In a groundbreaking endeavor, Denhí Schnabel Peraza, a PhD candidate in Biomedical Sciences at UNAM, is delving into the realm of water contaminants known as organic micropollutants or emerging contaminants. These pollutants, once overlooked, are now under the scientific spotlight due to their potential impact on aquatic ecosystems.
Previous research has highlighted their role as endocrine disruptors, causing imbalances in gender ratios among wild fish populations. Interestingly, these contaminants are not only confined to industrial effluents but can be traced back to everyday products such as drugs, epoxy resins, polycarbonate plastics, and even common household items like toothpaste and cosmetics.
Collaborating with Dr. Alma Chávez from the UNAM Engineering Institute, Schnabel Peraza scrutinizes the concentrations of these contaminants from various sources, including homes, hospitals, and industries. Disturbingly, their analysis reveals that treatment plants, designed to meet existing standards, fail to filter out these contaminants, allowing them to persist in water bodies.
Employing zebrafish embryos as sensitive biosensors, Schnabel Peraza conducts toxicological studies to discern the effects of these contaminants. Zebrafish embryos, being particularly vulnerable to low concentrations of pollutants, offer a rapid assessment of potential deformities and molecular-level changes induced by the contaminants.
Schnabel Peraza emphasizes the importance of behavioral tests conducted on zebrafish larvae. In a controlled environment, untreated larvae exhibit typical responses to stimuli, while those exposed to contaminants display abnormal or erratic behaviors. This approach serves as a unique and efficient method to gauge the impact of emerging contaminants on aquatic life.
One specific focus of Schnabel Peraza's research is on carbamazepine, a medication commonly used to treat epilepsy. Disturbingly, this drug has been identified as a pervasive water contaminant. The researcher underscores the heightened concentrations observed during the pandemic, owing to its use in treating depression.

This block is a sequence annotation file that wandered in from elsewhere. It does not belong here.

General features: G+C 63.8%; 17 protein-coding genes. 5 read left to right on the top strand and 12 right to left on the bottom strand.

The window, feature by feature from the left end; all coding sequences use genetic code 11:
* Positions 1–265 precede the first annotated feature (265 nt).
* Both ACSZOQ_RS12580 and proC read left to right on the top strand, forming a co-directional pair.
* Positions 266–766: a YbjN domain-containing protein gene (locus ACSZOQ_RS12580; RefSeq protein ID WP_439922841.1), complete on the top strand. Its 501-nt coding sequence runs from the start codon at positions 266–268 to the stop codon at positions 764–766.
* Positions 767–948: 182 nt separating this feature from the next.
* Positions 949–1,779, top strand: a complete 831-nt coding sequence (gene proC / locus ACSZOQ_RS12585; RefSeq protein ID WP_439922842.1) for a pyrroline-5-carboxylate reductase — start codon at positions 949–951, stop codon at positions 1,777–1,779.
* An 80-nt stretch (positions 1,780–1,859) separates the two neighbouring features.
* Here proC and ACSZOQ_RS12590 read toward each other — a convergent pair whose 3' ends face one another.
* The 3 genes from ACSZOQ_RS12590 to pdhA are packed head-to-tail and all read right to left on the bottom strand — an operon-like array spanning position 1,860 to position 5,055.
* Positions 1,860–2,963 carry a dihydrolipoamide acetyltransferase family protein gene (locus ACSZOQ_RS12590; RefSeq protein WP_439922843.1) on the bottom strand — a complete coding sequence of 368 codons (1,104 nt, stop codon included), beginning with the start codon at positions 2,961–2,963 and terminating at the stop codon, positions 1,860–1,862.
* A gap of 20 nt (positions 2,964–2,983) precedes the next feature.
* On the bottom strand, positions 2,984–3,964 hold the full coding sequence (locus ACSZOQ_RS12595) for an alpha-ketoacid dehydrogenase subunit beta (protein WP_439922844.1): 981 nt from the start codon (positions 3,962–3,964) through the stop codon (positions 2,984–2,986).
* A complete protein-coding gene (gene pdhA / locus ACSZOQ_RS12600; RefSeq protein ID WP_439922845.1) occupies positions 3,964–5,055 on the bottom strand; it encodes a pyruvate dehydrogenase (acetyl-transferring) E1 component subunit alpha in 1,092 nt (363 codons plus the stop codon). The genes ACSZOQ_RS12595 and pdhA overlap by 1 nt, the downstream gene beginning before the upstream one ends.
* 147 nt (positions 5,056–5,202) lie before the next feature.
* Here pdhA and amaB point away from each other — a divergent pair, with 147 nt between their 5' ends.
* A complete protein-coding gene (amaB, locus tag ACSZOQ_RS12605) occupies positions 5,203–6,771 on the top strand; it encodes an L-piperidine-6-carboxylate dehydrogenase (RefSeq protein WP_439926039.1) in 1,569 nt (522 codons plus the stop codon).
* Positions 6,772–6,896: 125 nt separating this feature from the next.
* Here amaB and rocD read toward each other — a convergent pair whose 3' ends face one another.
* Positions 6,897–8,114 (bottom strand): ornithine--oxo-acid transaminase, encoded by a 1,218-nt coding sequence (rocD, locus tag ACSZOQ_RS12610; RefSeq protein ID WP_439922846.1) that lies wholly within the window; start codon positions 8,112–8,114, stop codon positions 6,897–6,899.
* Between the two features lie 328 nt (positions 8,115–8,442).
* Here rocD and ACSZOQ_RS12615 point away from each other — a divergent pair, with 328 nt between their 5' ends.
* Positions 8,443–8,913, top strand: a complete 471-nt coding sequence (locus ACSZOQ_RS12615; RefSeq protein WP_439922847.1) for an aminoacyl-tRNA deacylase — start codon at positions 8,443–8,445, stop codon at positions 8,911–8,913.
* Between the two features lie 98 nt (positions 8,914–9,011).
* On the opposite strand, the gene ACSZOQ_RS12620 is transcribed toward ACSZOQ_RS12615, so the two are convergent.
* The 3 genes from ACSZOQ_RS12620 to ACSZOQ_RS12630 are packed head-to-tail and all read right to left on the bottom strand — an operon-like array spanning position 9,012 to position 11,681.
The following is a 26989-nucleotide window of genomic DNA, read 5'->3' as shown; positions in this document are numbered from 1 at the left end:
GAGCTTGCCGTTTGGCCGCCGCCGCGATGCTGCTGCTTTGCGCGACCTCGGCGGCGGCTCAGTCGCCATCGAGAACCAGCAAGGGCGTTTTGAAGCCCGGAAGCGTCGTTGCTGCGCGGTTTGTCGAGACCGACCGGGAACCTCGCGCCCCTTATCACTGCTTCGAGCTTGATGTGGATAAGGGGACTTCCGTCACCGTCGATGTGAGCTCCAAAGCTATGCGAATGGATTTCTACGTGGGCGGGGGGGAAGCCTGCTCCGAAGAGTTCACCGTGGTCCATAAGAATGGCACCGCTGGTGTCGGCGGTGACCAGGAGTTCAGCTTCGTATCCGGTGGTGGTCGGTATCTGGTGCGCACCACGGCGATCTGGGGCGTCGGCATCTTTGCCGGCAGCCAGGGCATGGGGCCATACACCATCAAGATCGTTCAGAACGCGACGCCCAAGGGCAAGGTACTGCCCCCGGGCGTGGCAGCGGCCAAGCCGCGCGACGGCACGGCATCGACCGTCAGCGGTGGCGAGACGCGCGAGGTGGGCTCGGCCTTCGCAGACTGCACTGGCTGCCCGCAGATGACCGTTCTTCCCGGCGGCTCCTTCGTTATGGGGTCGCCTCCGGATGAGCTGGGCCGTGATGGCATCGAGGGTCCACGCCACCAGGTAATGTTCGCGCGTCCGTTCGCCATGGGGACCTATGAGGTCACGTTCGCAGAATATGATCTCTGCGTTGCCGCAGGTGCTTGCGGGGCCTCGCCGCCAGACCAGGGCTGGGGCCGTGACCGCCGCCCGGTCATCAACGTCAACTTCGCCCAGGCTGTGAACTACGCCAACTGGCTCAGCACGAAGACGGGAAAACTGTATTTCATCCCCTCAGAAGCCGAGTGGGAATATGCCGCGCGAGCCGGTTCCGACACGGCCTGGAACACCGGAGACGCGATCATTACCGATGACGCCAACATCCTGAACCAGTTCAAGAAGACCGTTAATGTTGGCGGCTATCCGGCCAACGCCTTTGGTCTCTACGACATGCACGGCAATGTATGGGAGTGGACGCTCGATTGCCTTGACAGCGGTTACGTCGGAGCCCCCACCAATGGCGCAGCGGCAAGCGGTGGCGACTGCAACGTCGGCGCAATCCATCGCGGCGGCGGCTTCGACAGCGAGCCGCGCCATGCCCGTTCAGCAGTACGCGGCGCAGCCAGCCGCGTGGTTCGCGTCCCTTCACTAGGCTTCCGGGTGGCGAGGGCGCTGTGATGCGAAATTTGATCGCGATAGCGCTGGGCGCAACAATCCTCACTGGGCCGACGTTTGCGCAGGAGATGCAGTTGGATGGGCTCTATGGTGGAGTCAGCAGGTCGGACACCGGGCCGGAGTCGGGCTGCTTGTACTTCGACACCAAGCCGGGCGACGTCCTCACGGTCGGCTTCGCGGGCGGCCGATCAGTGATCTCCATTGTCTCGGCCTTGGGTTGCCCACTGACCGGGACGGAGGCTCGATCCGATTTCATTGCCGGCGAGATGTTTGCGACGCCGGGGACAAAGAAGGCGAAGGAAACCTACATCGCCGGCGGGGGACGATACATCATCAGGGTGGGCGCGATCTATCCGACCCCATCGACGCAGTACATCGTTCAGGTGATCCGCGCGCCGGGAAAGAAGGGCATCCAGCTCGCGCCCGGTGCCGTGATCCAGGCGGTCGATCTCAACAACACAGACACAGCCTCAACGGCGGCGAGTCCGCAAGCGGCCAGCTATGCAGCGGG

The implications are profound; carbamazepine's presence in water bodies could potentially disrupt fish motility, impacting their ability to evade predators and feed. The urgency lies in finding effective strategies to isolate or degrade these contaminants to ensure the sustainability of water sources.
Collaborating with Dr. María del Rayo Sánchez Carbente, an expert from the Biotechnology Research Center, Schnabel Peraza explores the potential of fungi capable of degrading carbamazepine. Identifying fungi thriving in the presence of this contaminant provides a ray of hope for combating its environmental impact.
While Mexico has established standards for water treatment, Schnabel Peraza advocates for a broader perspective. The limitations of current regulations necessitate attention to contaminants beyond the existing framework. The researcher calls for a reevaluation of water treatment strategies, emphasizing the need to monitor and address contaminants not currently covered by regulations.
As we grapple with issues of water scarcity, understanding and mitigating the impact of emerging contaminants on our water sources becomes crucial. The diligent work of researchers like Denhí Schnabel Peraza sheds light on hidden threats and paves the way for sustainable water management practices in the face of evolving challenges.